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It turns out that the marshmallow probably first came into being as a medicinal substance.  The Egyptians concocted them with honey to treat sore throats.

egyptian-mallows

That of course gave me an idea. Why not make my own medicinal Honey Marshmallows?

Let me tell you, they are so delicious, it’s almost worth being sick!!

They Are More Medicinal When You Make Them Pink!

They Are More Medicinal When You Make Them Pink!

Here’s the recipe:

Ingredients

Confectioners’ sugar, for dusting

1 cup water

2 1/2 tablespoons unflavored gelatin

1 1/2 cups granulated sugar

1 cup honey

1/4 teaspoon salt

1 tablespoon vanilla extract

2 egg whites

Food coloring, if desired

Directions

Dust an 8 by 12-inch baking sheet generously with confectioners’ sugar.

Place 1/2 cup of cold water and the gelatin in the bowl of an electric mixer with a whisk attachment. Let stand for 30 minutes.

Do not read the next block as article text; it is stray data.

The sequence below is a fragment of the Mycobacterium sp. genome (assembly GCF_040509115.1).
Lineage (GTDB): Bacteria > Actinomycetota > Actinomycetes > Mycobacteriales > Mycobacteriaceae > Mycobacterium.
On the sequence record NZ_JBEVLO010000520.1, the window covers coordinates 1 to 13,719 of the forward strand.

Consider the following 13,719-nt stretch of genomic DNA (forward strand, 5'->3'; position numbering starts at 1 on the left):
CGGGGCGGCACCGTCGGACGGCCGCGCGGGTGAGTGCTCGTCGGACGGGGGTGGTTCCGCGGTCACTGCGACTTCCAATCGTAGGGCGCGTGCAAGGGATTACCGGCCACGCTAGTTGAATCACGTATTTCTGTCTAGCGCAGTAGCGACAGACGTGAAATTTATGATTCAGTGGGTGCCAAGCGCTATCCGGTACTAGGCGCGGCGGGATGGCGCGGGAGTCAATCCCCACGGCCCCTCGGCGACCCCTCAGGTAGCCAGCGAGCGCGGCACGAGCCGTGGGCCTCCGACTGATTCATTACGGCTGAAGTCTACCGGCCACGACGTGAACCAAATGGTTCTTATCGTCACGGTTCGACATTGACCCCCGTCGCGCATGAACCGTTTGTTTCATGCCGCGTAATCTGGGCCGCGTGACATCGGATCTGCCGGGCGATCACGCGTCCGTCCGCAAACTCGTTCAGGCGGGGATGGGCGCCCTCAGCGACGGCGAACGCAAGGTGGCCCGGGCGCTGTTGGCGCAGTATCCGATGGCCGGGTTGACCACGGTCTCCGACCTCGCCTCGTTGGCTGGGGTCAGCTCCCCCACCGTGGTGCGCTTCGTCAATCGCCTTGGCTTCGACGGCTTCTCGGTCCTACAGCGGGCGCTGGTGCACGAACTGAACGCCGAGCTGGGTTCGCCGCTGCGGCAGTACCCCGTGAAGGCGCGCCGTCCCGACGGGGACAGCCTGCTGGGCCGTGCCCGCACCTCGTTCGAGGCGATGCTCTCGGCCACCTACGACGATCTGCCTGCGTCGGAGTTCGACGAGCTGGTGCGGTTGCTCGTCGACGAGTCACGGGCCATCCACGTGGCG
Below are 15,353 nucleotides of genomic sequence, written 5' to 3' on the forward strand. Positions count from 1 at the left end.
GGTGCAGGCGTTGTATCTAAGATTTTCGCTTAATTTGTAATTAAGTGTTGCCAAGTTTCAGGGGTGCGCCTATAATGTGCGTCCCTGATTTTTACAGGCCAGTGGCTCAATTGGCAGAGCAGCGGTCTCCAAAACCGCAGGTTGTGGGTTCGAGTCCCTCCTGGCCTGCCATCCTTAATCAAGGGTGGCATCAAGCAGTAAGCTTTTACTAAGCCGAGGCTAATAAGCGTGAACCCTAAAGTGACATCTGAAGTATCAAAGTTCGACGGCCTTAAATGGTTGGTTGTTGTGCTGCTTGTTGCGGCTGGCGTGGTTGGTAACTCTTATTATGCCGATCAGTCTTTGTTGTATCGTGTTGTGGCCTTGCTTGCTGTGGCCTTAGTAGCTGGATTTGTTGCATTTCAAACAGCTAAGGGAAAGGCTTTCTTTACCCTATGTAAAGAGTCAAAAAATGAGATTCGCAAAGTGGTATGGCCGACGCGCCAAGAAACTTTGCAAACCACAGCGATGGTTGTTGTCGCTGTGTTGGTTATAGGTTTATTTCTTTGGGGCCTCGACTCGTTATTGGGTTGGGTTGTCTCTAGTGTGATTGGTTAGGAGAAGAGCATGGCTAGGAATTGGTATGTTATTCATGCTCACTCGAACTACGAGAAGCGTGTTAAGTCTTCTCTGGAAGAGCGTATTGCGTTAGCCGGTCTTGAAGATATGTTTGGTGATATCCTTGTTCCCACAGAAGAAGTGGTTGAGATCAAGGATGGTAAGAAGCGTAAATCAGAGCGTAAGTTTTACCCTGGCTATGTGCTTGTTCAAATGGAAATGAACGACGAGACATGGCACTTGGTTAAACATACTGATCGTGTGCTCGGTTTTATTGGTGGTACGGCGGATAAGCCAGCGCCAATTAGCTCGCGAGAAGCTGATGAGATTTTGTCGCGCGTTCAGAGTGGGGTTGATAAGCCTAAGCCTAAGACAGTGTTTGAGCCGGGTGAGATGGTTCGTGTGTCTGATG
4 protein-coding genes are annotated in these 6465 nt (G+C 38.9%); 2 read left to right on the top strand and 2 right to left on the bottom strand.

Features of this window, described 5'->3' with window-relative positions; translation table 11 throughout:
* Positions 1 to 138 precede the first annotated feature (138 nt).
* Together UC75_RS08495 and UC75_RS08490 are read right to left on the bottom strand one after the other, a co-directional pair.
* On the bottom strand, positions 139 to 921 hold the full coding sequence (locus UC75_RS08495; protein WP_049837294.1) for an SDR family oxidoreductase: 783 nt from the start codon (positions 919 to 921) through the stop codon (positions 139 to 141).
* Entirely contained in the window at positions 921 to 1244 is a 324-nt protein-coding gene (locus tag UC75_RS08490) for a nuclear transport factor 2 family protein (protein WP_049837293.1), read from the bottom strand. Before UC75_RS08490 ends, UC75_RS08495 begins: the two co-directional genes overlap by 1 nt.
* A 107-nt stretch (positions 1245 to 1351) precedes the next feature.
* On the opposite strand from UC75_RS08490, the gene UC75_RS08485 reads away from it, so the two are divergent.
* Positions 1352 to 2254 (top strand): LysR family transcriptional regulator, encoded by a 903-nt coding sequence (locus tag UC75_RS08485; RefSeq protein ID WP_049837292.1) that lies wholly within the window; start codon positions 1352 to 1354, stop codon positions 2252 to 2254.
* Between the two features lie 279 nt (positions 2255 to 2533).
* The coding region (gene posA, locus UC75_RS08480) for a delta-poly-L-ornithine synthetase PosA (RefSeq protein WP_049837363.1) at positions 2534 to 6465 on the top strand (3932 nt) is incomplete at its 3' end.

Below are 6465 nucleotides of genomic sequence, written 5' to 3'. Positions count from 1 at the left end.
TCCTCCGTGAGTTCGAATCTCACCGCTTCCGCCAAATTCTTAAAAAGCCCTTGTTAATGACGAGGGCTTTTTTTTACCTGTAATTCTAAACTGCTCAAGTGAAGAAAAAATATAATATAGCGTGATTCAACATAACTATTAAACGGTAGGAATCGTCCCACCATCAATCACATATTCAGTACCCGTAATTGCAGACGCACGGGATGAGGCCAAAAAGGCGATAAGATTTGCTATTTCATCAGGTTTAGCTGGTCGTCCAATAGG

In a small heavy saucepan, combine the remaining water, sugar, honey, salt and vanilla. Cook over medium-low heat, stirring, until sugar has dissolved. If necessary, wash down the sides of the pan with a wet pastry brush to dissolve any sugar crystals clinging to the side of the pan.

Raise the heat to high and cook, without stirring, until a candy thermometer registers 240 degrees F. Remove from the heat and, working quickly, add the egg whites to the bowl of the electric mixer and whip on high speed until stiff peaks form. Reduce speed to low and slowly pour the syrup into the bowl, making sure the stream remains between the whisk and side of the bowl. If you want to color the marshmallows, add the food coloring at this stage, until desired color is reached. Increase the speed to high again and whip until the mixture has at least doubled and becomes thick and fluffy.